The recommendation, which comes from the command that oversees many of the service's research and procurement programs, will be reviewed by the Air Force general counsel's office with a final decision not expected for several weeks, a service spokesman said.
The command's decision, submitted to Air Force headquarters last Friday, coincides with public allegations by Air Force and Army officials that the Fresno, Calif.-based company placed a label on its Dragon Skin body armor claiming the product had been certified to meet a certain ballistic testing standard when it had not. The Air Force said it purchased this improperly labeled body armor.
"We're hoping to resolve the issues with the Air Force as soon as possible," a company spokesman said. "We haven't done anything wrong."
Contracting debarments, which extend across the federal government, typically do not last longer than three years. But that would still be a devastating blow for Pinnacle Armor, which has hoped to leverage its Dragon Skin flexible armor to make significant inroads into the lucrative world of military contracting.
If the Air Force debars Pinnacle Armor, the decision would indicate the service has an "open-and-shut case" of contractor negligence, said Keith Ashdown of the Washington-based watchdog group, Taxpayers for Common Sense. But, he added: "Debarment is as likely as there being a lunar eclipse tomorrow. ... It almost never happens."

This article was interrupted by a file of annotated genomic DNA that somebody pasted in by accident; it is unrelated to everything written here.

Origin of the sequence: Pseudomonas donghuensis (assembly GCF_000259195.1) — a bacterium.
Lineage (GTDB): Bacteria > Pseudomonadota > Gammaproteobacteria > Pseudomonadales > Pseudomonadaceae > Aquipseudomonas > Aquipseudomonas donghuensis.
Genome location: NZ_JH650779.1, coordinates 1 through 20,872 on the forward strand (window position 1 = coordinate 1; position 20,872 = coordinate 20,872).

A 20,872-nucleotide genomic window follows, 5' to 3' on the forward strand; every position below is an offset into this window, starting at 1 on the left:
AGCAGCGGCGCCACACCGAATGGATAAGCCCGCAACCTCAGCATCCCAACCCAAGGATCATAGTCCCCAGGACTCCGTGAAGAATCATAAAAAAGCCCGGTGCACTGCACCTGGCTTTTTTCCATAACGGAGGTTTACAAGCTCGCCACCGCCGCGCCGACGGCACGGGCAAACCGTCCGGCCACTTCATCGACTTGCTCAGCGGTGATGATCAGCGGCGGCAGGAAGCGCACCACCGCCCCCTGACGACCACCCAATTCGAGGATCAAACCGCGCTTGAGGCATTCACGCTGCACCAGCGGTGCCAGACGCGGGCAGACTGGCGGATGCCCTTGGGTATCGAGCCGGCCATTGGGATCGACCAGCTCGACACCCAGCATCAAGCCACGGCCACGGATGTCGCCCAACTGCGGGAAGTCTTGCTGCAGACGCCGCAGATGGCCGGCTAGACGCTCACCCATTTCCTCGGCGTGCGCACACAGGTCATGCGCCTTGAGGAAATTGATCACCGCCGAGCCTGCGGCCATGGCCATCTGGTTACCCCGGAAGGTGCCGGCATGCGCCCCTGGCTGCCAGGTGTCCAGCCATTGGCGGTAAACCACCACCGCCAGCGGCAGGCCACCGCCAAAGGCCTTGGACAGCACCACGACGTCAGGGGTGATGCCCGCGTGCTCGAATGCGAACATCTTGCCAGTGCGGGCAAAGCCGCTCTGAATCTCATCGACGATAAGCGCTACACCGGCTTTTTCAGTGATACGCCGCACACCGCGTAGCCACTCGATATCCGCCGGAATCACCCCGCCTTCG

A total of 5,864 companies are now prohibited from doing business with the federal government, according to the General Services Administration's "Excluded Parties List System" Web site. But only about 10 percent of those originated from the Defense Department, the military services and other defense agencies.
The Air Force last year was notified by the National Law Enforcement and Corrections Technology Center that Pinnacle Armor had no body armor certified to meet the National Institute of Justice's Level III standard. But the armor bought by the Air Force was "clearly and falsely marked" with a label purporting that it met Level III standards, according to written June 6 congressional testimony from Douglas Thomas, executive director of the Air Force Office of Special Investigations.
The Air Force then directed an independent lab to put the Dragon Skin armor through Level III testing, which the vests ultimately failed, Thomas said. Pinnacle Armor's CEO, Murray Neal, told reporters on Capitol Hill last week that the National Institute of Justice had "verbally" informed him to affix the label to the Dragon Skin armor. The armor did not officially receive Level III certification until eight months later.
Last Wednesday, the House Armed Services Committee held a hearing on the company's claims about Dragon Skin body armor.
Lawmakers, including House Armed Services Chairman Ike Skelton, D-Mo., have called for more tests on Dragon Skin to determine whether or not the flexible armor performs better, as Pinnacle Armor has claimed, than the military's more rigid interceptor body armor now used by troops in Iraq and Afghanistan. But lawmakers also were extremely upset with the marketing claims by Pinnacle Armor despite the failure of its Dragon Skin vests to pass previous Army tests.